Mum of three, Anne Marie Crowley,
“The ESRI’s findings that mothers’ ability to work is affected by childcare costs came as no surprise to me — in fact, if anything I felt the figures understated the impact of childcare costs on family income.
“12% of a family’s disposable income strikes me as rather low — for anyone with a child in full time creche care, they’ll be paying that percentage of gross income, not disposable income. If you have a child in childcare, you don’t have such a thing as disposable income! While I don’t begrudge childcare staff a fair wage — they are highly qualified and the people who look after my son are brilliant at their jobs — the Government needs to do more to keep families afloat.
“We are in a really lucky position to have two solid incomes in our household, but with baby number two on the way I am really at a loss to see how we will afford creche for both of them. It’s one thing to talk about making sacrifices, but the cost of a family break would only cover a couple of months’ fees; there is no way of scraping together almost €10,000 a year by giving up coffee or swapping steak for mince. It’s just not feasible, and that’s why so many women, who don’t want to, end up giving up or cutting down on work, sacrificing career prospects and pension entitlements in the long term.”
“The childcare costs in the Ireland of today are prohibitive in some cases and while there is not going to be a significant change in this in the near future, Employmum believes the solution lies in flexible work for all. Flexible work can mean part time/jobs share/remote work/flexi hours/compressed hours and all can alleviate the costs of childcare for a working parent.”
“High childcare costs in Ireland are preventing working mothers from reaching their full potential in the labour force. Childcare and elder care still tend to be viewed as a ‘woman’s issue’ by many organisations.
“Flexible working arrangements for women returning from maternity leave are still not the norm, and women are too frequently judged to be prioritising their family at the expense of their careers.
“More than lack of flexibility from employers, however, it is the high costs of childcare that prevents women from returning to paid employment after maternity leave.
“The recent ESRI report confirms widespread anecdotal evidence suggesting that women are all too often denied career advancement due to high childcare costs.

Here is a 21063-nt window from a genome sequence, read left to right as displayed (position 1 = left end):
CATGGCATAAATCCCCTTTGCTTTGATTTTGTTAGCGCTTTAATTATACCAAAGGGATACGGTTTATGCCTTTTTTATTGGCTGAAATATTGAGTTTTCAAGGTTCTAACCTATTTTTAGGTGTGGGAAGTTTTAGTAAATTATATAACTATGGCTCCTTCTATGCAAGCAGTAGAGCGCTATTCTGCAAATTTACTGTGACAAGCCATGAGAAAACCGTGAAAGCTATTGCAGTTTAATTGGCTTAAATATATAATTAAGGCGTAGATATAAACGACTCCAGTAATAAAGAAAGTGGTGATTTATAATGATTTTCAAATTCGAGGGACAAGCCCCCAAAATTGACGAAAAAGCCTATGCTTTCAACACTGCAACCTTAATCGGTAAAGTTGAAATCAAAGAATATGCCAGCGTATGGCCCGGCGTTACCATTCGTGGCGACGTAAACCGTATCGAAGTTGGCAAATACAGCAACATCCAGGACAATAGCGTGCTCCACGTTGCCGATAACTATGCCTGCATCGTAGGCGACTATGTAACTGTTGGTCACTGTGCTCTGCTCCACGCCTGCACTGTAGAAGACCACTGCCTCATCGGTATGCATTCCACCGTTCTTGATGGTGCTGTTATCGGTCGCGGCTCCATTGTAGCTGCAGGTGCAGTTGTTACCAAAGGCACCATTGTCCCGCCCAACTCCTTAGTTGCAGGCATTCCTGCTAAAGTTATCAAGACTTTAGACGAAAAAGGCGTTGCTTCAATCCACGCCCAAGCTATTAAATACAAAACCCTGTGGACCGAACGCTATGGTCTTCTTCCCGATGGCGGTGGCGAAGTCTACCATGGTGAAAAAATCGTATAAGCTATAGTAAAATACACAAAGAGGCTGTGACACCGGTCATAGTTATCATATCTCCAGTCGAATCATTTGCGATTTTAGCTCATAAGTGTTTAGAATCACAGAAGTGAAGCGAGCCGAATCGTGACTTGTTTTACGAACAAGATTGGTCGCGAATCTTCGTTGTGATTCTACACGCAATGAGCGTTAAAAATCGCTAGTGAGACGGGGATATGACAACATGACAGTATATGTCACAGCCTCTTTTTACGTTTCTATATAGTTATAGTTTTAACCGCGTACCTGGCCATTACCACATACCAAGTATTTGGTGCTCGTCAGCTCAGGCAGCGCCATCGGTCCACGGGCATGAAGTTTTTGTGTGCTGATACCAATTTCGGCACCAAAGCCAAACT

“Too many working mothers are forced to abandon their careers due to crippling childcare costs. This results in fewer women reaching senior management in many Irish organisations. This, in turn, reduces the number of female role models for mothers returning to the workforce after maternity leave.
“The timing of career advancement for women often coincides with their child-bearing years. This, unfortunately, reinforces to senior management that their male counterparts would be more suited for promotion.
“Childcare costs are forcing women to ‘opt out’ from working outside the home, which denies organisations of diversity in their senior management teams and ultimately impacts negatively on their financial bottom line.”
“We support lower childcare costs in TANDEM with subsidies for all other families. That is really putting children and not employers first.
“Parents continually weigh up priorities. Do they want lower childcare costs?; Yes of course, but they also want to be able to have the flexibility to stay home, work part time and so on.
“If the government really wants to help, they would sort out pensions, subsidise all families equally and support companies that take on employees who have been at home caring for a number of years — not subsidise one form of childcare making it impossible to stay home.”
“Once a woman finishes maternity leave her child will be just one year old and will need full-time childcare if a mother wants to return to work. Families are faced with very tough decisions and often cannot afford to avail of childcare.
“In order for women to succeed in the workplace — they need to be supported. That support can come from a number of places such as the State, employers, managers, family and friends. The Government is working hard to ensure it supports working parents and I would also urge employers to do what they can too to support parents. Employers can have a big influence in the success of female employees and even small changes can mean a lot. Giving women the option of more flexible work practices would go a long way to ensuring they continue to play a vital role in the workforce. It might be allowing them to come in after the school run or work from home a day a week, whatever would work for the business and the employee should be explored.”